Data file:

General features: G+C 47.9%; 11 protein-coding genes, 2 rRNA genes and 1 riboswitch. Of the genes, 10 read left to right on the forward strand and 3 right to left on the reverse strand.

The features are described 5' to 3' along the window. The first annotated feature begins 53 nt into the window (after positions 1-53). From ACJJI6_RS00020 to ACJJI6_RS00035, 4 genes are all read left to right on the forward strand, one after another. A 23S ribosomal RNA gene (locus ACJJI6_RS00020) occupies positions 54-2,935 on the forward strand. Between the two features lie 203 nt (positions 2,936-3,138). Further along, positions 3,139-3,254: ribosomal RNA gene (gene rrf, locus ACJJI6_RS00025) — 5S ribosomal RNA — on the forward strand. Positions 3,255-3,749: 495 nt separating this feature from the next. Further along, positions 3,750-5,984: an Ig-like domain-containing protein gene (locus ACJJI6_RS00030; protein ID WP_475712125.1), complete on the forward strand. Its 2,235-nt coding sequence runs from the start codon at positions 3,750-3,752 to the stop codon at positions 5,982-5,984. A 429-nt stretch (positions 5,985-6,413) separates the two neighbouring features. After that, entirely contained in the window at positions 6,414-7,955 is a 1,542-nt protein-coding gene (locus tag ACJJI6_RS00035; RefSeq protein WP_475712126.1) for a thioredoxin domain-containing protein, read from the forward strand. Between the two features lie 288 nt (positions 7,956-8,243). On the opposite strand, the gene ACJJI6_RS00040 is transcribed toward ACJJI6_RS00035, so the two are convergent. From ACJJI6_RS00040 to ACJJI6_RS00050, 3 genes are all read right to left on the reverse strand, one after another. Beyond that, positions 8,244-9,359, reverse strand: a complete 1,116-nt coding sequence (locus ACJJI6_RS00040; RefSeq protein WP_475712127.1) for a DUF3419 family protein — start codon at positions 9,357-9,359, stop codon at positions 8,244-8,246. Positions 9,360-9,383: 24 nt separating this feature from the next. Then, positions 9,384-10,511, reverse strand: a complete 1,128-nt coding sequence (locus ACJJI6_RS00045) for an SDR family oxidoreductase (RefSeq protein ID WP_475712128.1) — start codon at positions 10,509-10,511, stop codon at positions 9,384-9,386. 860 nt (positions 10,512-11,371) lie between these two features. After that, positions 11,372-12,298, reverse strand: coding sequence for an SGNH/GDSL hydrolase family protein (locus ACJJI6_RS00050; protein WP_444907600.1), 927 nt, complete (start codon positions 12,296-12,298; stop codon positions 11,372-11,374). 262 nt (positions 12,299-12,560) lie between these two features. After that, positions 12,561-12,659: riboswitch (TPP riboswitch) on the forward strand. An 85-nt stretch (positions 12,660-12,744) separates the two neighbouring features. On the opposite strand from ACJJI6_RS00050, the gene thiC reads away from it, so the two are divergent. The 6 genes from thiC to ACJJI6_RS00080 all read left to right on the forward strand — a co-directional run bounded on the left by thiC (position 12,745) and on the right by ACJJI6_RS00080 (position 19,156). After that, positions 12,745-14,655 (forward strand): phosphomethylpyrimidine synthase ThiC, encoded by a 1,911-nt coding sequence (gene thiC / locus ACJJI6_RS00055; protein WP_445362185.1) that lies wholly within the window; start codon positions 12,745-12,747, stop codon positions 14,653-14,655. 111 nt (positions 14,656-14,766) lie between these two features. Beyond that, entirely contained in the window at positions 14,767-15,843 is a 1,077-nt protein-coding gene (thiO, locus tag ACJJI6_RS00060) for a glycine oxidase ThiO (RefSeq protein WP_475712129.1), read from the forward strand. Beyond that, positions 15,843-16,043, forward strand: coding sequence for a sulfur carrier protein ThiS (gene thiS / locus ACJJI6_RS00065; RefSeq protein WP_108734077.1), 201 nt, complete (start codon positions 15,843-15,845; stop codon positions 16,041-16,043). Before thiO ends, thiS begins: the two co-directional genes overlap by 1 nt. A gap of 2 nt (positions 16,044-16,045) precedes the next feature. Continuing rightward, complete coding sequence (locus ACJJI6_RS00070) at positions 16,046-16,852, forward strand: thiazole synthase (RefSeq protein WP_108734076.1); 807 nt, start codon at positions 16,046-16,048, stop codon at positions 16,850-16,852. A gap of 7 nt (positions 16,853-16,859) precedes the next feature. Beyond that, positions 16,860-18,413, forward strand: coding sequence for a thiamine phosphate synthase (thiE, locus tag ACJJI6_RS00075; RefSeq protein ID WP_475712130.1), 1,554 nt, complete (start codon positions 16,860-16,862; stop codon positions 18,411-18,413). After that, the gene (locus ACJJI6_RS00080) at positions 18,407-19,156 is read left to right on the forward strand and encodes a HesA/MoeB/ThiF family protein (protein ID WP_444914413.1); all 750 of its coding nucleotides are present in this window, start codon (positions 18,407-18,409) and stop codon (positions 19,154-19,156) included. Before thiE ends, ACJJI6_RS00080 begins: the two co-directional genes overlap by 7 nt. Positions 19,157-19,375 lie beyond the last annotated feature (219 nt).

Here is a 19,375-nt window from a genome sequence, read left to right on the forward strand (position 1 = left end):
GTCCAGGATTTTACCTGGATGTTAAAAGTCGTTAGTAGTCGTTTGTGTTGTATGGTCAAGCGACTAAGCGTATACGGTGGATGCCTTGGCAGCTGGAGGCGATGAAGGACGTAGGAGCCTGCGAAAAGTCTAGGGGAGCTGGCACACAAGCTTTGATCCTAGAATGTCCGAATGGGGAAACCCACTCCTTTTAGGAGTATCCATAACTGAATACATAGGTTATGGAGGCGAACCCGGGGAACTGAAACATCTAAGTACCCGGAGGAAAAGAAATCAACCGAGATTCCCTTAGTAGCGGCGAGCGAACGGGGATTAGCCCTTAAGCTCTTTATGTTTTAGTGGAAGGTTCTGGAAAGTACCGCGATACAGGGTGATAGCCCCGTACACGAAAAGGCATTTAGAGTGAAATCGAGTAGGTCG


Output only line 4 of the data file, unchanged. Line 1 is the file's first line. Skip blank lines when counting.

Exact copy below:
GTCCAGGATTTTACCTGGATGTTAAAAGTCGTTAGTAGTCGTTTGTGTTGTATGGTCAAGCGACTAAGCGTATACGGTGGATGCCTTGGCAGCTGGAGGCGATGAAGGACGTAGGAGCCTGCGAAAAGTCTAGGGGAGCTGGCACACAAGCTTTGATCCTAGAATGTCCGAATGGGGAAACCCACTCCTTTTAGGAGTATCCATAACTGAATACATAGGTTATGGAGGCGAACCCGGGGAACTGAAACATCTAAGTACCCGGAGGAAAAGAAATCAACCGAGATTCCCTTAGTAGCGGCGAGCGAACGGGGATTAGCCCTTAAGCTCTTTATGTTTTAGTGGAAGGTTCTGGAAAGTACCGCGATACAGGGTGATAGCCCCGTACACGAAAAGGCATTTAGAGTGAAATCGAGTAGGTCG